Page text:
The Philippines’ large and young population will keep the economy growing faster than its Asian neighbors over the next 25 years, a Singaporean bank said Thursday.
DBS Bank of Singapore said in a report that within the Asian region, the Philippines and India would benefit the most from their large working-age populations.
“The proportion of those of working age in the total population is peaking in many countries as we speak—or indeed peaked a couple of years ago. This share will fall sharply in the coming years throughout most of Asia, Japan, Europe and the US,” DBS said.
DBS, citing data from the United Nations, said sharp population growth declines were already being seen in China, Korea, Hong Kong, Taiwan and Singapore and would likely continue for another 25 years.
“Within Asia, only India and the Philippines will be spared, though Indonesia’s working age share should at least remain stable for another decade,” DBS said.
The median age in the Philippines is estimated at 23 years, or just half of Japan’s 47 years, data showed.
Bangko Sentral Governor Amando Tetangco Jr. earlier said the Philippines was entering a demographic window, a period when a significant portion of the population was of working age. “Studies have shown that countries that have entered this have enjoyed an average GDP growth rate of 7.3 percent within the first 10 years of their entry to the window. Together with the economy’s strong fundamentals and investments in human capital, we expect the country’s entry to the demographic window to help accelerate growth in 2016 and succeeding years,” Tetangco said earlier.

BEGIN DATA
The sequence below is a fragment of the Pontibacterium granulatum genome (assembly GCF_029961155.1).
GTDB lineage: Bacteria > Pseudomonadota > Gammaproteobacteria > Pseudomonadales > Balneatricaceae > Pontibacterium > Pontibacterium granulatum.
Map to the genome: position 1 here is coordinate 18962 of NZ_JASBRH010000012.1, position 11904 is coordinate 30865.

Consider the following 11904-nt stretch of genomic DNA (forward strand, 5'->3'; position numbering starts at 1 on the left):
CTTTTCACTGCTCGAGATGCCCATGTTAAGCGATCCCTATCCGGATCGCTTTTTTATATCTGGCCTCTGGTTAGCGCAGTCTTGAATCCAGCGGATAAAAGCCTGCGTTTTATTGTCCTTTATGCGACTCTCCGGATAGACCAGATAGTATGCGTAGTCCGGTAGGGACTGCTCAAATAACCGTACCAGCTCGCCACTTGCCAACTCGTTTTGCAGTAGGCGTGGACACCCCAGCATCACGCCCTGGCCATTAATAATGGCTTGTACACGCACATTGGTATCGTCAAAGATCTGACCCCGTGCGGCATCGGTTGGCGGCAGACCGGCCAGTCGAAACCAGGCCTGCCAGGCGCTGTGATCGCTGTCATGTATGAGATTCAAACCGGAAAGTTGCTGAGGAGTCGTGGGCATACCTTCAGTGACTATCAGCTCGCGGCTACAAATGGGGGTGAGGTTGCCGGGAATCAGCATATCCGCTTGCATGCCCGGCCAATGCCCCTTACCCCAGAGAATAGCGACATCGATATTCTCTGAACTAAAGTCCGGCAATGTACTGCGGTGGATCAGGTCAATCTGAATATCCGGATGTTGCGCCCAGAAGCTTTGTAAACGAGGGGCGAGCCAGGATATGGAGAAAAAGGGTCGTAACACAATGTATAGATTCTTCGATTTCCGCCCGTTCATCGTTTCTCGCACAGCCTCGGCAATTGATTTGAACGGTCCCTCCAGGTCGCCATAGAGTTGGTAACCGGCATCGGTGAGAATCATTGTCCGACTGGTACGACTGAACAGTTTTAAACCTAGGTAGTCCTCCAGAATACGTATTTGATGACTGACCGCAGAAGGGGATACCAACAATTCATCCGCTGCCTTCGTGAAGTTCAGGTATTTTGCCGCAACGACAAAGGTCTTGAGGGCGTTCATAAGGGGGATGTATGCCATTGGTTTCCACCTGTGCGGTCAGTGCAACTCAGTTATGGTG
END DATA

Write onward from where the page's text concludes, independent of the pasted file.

DBS said there was a clear link between working age population and economic growth. “The implications for potential growth are clear. If population growth is falling and the population is getting older at the same time, it must mean that the growth in working age population is falling even faster than the total. And it’s the latter that matters to potential GDP growth because, well, it’s the working age guys and gals who go to work everyday,” the Singaporean bank said.
According to the latest (2015) revision to the United Nations’ World Population Prospects, China’s population growth fell to a mere 0.5 percent in 2015 from 1.25 percent in 1996 and 1.9 percent in 1990.
“US population growth is barely faster than China’s, having dropped to 0.75 percent in 2015 from 1.25 percent in 2000. Especially notable is Japan, where population growth fell below 0.5 percent in 1990, below zero in 2010 and is currently running at a rate of negative 0.2 percent per year,” the bank said.
DBS said back in 1975, the median age in China was 20, which was now double today. It said the median age in 10 largest Asian economies also doubled to 40 from 20 in 1975.
By country, the median age is 47 in Japan, 44 in Hong Kong and 41 in Singapore and Korea. In all four countries, the median age were seven to nine years higher than in 2000.
“Plainly, older populations mean fewer workers are bringing home the bacon for everyone else. Not only is there ‘less to go around’ but that typically means less is saved and invested too. Less investment means less growth, end of story. In the jargon, the ‘demographic dividend’ from expanding populations in decades past is now running in reverse,” DBS said.
The Philippine economy expanded 5.8 percent in 2015, making it one of the fastest-growing in the Asian region.
Former National Economic and Development Authority director-general Arsenio Balisacan said efforts to improve human capital formation and to foster technological growth and innovation
should be intensified to take advantage of the country’s young population.
He said the Philippines’ large population of educated, skilled, and competitive young workers and professionals would serve an important role in the booming economy.
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